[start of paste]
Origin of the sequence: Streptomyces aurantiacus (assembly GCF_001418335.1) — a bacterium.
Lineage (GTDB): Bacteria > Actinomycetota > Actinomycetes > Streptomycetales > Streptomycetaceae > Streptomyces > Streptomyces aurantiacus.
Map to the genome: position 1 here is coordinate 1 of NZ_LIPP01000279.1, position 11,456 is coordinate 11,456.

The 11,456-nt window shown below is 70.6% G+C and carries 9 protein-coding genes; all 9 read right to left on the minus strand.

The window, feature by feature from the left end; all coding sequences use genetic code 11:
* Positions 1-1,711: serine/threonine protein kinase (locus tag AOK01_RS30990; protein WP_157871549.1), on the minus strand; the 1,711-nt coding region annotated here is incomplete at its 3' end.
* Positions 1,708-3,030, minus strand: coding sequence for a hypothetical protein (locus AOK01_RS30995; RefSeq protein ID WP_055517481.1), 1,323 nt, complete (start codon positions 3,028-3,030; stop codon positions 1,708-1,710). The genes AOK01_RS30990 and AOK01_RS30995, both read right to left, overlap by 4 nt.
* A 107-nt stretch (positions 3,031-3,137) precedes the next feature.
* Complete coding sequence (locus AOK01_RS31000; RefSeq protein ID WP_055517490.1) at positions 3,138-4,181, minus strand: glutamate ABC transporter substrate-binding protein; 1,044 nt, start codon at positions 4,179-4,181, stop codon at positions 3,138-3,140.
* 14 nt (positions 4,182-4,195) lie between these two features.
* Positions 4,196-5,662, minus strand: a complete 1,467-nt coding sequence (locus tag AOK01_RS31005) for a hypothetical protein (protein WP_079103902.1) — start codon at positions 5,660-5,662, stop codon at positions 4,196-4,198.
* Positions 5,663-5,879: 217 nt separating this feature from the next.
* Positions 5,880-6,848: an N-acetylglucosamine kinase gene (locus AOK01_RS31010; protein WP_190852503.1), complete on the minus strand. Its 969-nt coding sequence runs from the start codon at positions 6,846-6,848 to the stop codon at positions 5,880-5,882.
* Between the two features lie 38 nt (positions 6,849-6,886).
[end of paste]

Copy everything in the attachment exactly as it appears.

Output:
Origin of the sequence: Streptomyces aurantiacus (assembly GCF_001418335.1) — a bacterium.
Lineage (GTDB): Bacteria > Actinomycetota > Actinomycetes > Streptomycetales > Streptomycetaceae > Streptomyces > Streptomyces aurantiacus.
Map to the genome: position 1 here is coordinate 1 of NZ_LIPP01000279.1, position 11,456 is coordinate 11,456.

The 11,456-nt window shown below is 70.6% G+C and carries 9 protein-coding genes; all 9 read right to left on the minus strand.

The window, feature by feature from the left end; all coding sequences use genetic code 11:
* Positions 1-1,711: serine/threonine protein kinase (locus tag AOK01_RS30990; protein WP_157871549.1), on the minus strand; the 1,711-nt coding region annotated here is incomplete at its 3' end.
* Positions 1,708-3,030, minus strand: coding sequence for a hypothetical protein (locus AOK01_RS30995; RefSeq protein ID WP_055517481.1), 1,323 nt, complete (start codon positions 3,028-3,030; stop codon positions 1,708-1,710). The genes AOK01_RS30990 and AOK01_RS30995, both read right to left, overlap by 4 nt.
* A 107-nt stretch (positions 3,031-3,137) precedes the next feature.
* Complete coding sequence (locus AOK01_RS31000; RefSeq protein ID WP_055517490.1) at positions 3,138-4,181, minus strand: glutamate ABC transporter substrate-binding protein; 1,044 nt, start codon at positions 4,179-4,181, stop codon at positions 3,138-3,140.
* 14 nt (positions 4,182-4,195) lie between these two features.
* Positions 4,196-5,662, minus strand: a complete 1,467-nt coding sequence (locus tag AOK01_RS31005) for a hypothetical protein (protein WP_079103902.1) — start codon at positions 5,660-5,662, stop codon at positions 4,196-4,198.
* Positions 5,663-5,879: 217 nt separating this feature from the next.
* Positions 5,880-6,848: an N-acetylglucosamine kinase gene (locus AOK01_RS31010; protein WP_190852503.1), complete on the minus strand. Its 969-nt coding sequence runs from the start codon at positions 6,846-6,848 to the stop codon at positions 5,880-5,882.
* Between the two features lie 38 nt (positions 6,849-6,886).